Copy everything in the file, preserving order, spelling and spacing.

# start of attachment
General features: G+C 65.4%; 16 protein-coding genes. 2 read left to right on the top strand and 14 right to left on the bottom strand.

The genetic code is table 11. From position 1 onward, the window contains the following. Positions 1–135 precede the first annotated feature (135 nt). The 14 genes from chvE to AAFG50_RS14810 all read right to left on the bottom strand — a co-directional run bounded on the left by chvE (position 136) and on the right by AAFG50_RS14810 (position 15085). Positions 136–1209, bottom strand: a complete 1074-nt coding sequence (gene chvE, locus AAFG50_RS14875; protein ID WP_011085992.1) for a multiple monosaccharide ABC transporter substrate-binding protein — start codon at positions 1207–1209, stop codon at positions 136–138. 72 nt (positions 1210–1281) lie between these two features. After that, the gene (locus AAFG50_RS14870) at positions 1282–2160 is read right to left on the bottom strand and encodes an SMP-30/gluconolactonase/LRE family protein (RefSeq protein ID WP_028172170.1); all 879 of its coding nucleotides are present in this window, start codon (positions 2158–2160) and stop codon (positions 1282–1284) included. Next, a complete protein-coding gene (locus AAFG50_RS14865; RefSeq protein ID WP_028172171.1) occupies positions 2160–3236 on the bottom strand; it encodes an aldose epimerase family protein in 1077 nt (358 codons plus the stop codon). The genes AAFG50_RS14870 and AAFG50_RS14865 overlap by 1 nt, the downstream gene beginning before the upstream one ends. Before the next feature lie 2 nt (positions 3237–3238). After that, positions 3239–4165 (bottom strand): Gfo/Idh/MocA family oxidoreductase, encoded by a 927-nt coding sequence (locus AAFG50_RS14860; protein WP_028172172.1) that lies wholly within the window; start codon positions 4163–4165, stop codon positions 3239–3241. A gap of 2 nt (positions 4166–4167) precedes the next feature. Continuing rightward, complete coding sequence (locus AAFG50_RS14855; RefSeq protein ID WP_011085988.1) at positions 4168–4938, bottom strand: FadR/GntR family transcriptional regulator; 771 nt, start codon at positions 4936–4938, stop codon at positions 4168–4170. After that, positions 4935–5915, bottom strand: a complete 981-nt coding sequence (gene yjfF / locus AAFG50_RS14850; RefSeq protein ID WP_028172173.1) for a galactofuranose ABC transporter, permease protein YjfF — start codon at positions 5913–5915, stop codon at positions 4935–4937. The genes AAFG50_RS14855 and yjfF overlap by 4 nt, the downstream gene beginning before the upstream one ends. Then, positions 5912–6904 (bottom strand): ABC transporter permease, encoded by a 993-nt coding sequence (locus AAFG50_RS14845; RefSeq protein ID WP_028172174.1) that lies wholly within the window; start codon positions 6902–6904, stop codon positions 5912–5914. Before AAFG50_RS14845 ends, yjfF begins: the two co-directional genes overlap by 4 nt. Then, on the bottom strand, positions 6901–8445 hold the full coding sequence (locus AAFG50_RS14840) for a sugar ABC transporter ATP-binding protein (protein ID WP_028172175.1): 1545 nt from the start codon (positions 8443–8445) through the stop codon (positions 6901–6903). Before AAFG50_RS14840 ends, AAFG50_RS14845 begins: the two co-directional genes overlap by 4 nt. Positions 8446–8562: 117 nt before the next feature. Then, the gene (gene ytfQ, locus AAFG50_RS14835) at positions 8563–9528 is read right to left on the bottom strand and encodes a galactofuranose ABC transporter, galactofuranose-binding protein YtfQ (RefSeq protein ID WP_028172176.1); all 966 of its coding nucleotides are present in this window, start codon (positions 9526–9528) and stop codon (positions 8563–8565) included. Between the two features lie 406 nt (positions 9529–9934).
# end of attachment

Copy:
General features: G+C 65.4%; 16 protein-coding genes. 2 read left to right on the top strand and 14 right to left on the bottom strand.

The genetic code is table 11. From position 1 onward, the window contains the following. Positions 1–135 precede the first annotated feature (135 nt). The 14 genes from chvE to AAFG50_RS14810 all read right to left on the bottom strand — a co-directional run bounded on the left by chvE (position 136) and on the right by AAFG50_RS14810 (position 15085). Positions 136–1209, bottom strand: a complete 1074-nt coding sequence (gene chvE, locus AAFG50_RS14875; protein ID WP_011085992.1) for a multiple monosaccharide ABC transporter substrate-binding protein — start codon at positions 1207–1209, stop codon at positions 136–138. 72 nt (positions 1210–1281) lie between these two features. After that, the gene (locus AAFG50_RS14870) at positions 1282–2160 is read right to left on the bottom strand and encodes an SMP-30/gluconolactonase/LRE family protein (RefSeq protein ID WP_028172170.1); all 879 of its coding nucleotides are present in this window, start codon (positions 2158–2160) and stop codon (positions 1282–1284) included. Next, a complete protein-coding gene (locus AAFG50_RS14865; RefSeq protein ID WP_028172171.1) occupies positions 2160–3236 on the bottom strand; it encodes an aldose epimerase family protein in 1077 nt (358 codons plus the stop codon). The genes AAFG50_RS14870 and AAFG50_RS14865 overlap by 1 nt, the downstream gene beginning before the upstream one ends. Before the next feature lie 2 nt (positions 3237–3238). After that, positions 3239–4165 (bottom strand): Gfo/Idh/MocA family oxidoreductase, encoded by a 927-nt coding sequence (locus AAFG50_RS14860; protein WP_028172172.1) that lies wholly within the window; start codon positions 4163–4165, stop codon positions 3239–3241. A gap of 2 nt (positions 4166–4167) precedes the next feature. Continuing rightward, complete coding sequence (locus AAFG50_RS14855; RefSeq protein ID WP_011085988.1) at positions 4168–4938, bottom strand: FadR/GntR family transcriptional regulator; 771 nt, start codon at positions 4936–4938, stop codon at positions 4168–4170. After that, positions 4935–5915, bottom strand: a complete 981-nt coding sequence (gene yjfF / locus AAFG50_RS14850; RefSeq protein ID WP_028172173.1) for a galactofuranose ABC transporter, permease protein YjfF — start codon at positions 5913–5915, stop codon at positions 4935–4937. The genes AAFG50_RS14855 and yjfF overlap by 4 nt, the downstream gene beginning before the upstream one ends. Then, positions 5912–6904 (bottom strand): ABC transporter permease, encoded by a 993-nt coding sequence (locus AAFG50_RS14845; RefSeq protein ID WP_028172174.1) that lies wholly within the window; start codon positions 6902–6904, stop codon positions 5912–5914. Before AAFG50_RS14845 ends, yjfF begins: the two co-directional genes overlap by 4 nt. Then, on the bottom strand, positions 6901–8445 hold the full coding sequence (locus AAFG50_RS14840) for a sugar ABC transporter ATP-binding protein (protein ID WP_028172175.1): 1545 nt from the start codon (positions 8443–8445) through the stop codon (positions 6901–6903). Before AAFG50_RS14840 ends, AAFG50_RS14845 begins: the two co-directional genes overlap by 4 nt. Positions 8446–8562: 117 nt before the next feature. Then, the gene (gene ytfQ, locus AAFG50_RS14835) at positions 8563–9528 is read right to left on the bottom strand and encodes a galactofuranose ABC transporter, galactofuranose-binding protein YtfQ (RefSeq protein ID WP_028172176.1); all 966 of its coding nucleotides are present in this window, start codon (positions 9526–9528) and stop codon (positions 8563–8565) included. Between the two features lie 406 nt (positions 9529–9934).